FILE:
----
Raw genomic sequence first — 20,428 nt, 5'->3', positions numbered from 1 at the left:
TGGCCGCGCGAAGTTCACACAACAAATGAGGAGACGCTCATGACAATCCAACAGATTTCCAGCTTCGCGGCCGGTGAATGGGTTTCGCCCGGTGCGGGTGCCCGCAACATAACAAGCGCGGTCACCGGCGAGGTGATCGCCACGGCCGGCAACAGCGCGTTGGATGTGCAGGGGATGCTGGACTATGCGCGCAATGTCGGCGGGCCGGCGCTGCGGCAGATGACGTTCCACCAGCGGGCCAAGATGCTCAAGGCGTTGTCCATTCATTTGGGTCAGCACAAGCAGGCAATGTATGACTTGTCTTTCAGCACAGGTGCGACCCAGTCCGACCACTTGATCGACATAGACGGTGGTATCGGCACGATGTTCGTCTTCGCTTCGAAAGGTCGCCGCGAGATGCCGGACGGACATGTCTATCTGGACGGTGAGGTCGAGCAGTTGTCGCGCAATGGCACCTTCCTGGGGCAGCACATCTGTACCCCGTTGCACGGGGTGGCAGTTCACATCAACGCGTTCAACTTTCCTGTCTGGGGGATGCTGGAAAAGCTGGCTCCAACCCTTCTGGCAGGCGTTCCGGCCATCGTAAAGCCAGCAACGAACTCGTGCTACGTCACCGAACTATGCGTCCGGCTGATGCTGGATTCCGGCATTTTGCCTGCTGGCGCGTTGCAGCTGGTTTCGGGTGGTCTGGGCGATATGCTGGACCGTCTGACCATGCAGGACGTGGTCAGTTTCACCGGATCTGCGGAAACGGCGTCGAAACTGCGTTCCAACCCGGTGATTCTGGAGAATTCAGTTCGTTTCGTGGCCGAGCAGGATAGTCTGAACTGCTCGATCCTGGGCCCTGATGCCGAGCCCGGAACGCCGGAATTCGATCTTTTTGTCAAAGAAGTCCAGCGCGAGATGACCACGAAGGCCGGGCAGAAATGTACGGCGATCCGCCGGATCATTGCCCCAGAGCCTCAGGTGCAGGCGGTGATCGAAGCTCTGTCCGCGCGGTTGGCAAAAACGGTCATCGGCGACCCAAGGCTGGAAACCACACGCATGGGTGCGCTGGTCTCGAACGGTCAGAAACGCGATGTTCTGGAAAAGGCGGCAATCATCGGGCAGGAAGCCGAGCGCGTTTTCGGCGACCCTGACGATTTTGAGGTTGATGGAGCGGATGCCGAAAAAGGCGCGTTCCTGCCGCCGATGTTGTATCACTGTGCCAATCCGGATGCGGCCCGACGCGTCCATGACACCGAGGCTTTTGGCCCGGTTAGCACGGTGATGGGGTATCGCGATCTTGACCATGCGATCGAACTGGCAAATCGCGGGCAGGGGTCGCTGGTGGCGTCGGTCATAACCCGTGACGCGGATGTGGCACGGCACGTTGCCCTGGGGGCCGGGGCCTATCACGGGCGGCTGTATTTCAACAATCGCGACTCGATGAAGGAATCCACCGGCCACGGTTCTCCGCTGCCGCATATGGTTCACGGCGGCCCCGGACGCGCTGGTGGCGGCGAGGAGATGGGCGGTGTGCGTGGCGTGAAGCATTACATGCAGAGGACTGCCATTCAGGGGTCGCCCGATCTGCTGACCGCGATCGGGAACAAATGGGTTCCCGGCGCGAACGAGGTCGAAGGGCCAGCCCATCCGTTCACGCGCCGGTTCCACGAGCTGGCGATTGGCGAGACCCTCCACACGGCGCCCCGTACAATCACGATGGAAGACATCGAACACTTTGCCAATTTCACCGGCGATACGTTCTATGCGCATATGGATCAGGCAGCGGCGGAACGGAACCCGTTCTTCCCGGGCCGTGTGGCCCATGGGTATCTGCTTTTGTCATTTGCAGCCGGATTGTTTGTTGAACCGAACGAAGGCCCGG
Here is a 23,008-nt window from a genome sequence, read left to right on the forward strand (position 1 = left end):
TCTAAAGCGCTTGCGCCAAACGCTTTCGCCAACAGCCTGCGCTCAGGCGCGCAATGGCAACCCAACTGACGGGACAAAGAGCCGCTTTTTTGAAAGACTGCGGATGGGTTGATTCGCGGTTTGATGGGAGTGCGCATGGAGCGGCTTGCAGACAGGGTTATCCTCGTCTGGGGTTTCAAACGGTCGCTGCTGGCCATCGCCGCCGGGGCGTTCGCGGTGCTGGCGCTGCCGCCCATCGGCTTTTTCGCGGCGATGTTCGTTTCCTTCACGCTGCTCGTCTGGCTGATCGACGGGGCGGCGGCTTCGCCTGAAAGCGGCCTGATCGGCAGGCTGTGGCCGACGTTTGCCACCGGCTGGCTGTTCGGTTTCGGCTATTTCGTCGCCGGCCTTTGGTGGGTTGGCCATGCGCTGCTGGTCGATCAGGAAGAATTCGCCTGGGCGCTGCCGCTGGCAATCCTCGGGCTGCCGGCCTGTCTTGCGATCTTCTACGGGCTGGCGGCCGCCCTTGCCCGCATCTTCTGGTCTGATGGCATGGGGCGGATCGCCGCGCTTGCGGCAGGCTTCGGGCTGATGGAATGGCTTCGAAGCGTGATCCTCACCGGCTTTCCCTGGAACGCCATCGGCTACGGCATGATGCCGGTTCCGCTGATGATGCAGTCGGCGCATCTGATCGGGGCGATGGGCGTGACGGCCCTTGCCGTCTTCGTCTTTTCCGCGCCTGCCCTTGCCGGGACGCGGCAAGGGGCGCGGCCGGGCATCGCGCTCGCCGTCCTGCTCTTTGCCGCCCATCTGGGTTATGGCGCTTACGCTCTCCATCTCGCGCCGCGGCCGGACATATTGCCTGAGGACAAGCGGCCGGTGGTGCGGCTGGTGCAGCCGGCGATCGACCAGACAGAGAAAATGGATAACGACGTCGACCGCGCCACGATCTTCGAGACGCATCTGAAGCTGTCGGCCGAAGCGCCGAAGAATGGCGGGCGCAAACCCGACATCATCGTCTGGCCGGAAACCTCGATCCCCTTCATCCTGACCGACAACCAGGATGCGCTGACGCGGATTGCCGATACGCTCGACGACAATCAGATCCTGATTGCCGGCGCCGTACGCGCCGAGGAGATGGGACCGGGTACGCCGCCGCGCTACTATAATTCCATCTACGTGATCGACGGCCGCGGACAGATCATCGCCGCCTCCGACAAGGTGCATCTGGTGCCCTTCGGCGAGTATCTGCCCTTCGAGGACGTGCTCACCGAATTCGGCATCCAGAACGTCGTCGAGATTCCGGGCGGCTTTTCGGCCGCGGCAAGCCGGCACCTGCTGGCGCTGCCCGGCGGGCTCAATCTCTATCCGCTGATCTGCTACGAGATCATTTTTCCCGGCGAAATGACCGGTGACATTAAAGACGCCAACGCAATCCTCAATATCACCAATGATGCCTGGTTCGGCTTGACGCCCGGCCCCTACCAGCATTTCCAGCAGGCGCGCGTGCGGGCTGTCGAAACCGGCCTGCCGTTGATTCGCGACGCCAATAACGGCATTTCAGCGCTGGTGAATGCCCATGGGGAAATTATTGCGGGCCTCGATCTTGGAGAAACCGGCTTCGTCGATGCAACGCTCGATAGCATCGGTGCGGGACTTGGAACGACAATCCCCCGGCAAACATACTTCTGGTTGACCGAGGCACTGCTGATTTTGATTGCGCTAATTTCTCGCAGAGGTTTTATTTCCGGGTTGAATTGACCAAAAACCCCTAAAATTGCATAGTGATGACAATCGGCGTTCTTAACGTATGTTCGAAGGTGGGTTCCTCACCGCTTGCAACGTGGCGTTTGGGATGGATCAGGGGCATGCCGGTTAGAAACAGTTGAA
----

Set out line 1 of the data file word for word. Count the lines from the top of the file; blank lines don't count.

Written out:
Raw genomic sequence first — 20,428 nt, 5'->3', positions numbered from 1 at the left: